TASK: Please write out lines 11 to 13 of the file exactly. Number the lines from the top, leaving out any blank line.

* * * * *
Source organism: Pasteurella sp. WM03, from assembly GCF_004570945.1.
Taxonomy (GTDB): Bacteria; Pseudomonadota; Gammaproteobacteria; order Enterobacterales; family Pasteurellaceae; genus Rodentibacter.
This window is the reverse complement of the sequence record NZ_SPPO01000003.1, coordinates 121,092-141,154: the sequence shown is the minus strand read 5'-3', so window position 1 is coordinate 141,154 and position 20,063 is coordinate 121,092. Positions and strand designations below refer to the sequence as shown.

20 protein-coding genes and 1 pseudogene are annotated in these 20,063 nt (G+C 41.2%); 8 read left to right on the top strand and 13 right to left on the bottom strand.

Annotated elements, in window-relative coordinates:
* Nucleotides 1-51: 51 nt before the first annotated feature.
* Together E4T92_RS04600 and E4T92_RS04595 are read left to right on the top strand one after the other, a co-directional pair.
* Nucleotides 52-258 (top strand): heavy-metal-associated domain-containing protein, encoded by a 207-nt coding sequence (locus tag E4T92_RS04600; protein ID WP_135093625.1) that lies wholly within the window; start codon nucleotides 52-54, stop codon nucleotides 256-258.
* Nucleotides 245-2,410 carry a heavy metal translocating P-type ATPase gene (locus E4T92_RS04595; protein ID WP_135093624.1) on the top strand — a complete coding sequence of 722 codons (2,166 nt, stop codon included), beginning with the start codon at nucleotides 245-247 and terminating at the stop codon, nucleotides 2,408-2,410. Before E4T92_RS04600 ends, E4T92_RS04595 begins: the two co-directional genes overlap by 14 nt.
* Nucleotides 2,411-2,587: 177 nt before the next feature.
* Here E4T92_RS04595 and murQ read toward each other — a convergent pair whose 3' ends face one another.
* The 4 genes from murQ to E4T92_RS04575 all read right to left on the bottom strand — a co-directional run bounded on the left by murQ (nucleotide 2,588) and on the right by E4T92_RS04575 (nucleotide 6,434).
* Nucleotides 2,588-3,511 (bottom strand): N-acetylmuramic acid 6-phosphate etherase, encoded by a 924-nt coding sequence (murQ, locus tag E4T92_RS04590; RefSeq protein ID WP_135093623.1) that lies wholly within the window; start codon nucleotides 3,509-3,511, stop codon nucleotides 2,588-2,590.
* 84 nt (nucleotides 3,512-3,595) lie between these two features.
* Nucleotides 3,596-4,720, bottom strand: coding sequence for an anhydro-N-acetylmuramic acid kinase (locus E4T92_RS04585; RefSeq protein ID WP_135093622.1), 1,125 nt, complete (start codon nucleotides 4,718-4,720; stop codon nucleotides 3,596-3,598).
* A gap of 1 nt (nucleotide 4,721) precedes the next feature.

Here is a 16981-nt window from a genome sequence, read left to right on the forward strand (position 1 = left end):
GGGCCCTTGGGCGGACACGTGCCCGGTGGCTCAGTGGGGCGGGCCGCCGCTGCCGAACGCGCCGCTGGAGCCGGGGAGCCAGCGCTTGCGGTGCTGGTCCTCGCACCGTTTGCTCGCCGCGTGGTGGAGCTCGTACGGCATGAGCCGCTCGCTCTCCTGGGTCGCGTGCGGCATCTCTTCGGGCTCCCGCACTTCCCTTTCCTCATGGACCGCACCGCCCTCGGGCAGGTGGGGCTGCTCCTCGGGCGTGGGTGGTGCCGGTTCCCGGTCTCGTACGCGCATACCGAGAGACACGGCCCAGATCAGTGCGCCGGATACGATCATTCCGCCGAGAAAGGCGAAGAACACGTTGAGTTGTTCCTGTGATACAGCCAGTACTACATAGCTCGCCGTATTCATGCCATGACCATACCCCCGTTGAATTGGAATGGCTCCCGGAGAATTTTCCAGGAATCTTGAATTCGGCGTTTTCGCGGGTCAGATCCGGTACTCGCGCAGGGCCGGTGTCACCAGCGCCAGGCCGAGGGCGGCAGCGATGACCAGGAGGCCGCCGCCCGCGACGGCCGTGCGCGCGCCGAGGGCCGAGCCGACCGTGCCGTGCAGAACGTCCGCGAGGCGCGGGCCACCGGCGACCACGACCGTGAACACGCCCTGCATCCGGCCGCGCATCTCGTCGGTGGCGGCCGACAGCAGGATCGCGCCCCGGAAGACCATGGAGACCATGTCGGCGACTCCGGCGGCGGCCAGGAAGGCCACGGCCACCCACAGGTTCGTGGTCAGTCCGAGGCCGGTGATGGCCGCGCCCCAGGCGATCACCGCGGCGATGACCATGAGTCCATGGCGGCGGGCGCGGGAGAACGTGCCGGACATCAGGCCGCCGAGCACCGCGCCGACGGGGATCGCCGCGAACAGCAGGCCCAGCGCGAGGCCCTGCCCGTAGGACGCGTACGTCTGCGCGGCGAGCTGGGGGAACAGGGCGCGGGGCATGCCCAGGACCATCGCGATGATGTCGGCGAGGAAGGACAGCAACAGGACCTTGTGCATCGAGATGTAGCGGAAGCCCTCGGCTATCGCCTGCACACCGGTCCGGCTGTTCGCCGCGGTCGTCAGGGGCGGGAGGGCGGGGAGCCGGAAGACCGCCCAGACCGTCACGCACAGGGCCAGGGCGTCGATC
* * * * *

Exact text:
* Here E4T92_RS04595 and murQ read toward each other — a convergent pair whose 3' ends face one another.
* The 4 genes from murQ to E4T92_RS04575 all read right to left on the bottom strand — a co-directional run bounded on the left by murQ (nucleotide 2,588) and on the right by E4T92_RS04575 (nucleotide 6,434).
* Nucleotides 2,588-3,511 (bottom strand): N-acetylmuramic acid 6-phosphate etherase, encoded by a 924-nt coding sequence (murQ, locus tag E4T92_RS04590; RefSeq protein ID WP_135093623.1) that lies wholly within the window; start codon nucleotides 3,509-3,511, stop codon nucleotides 2,588-2,590.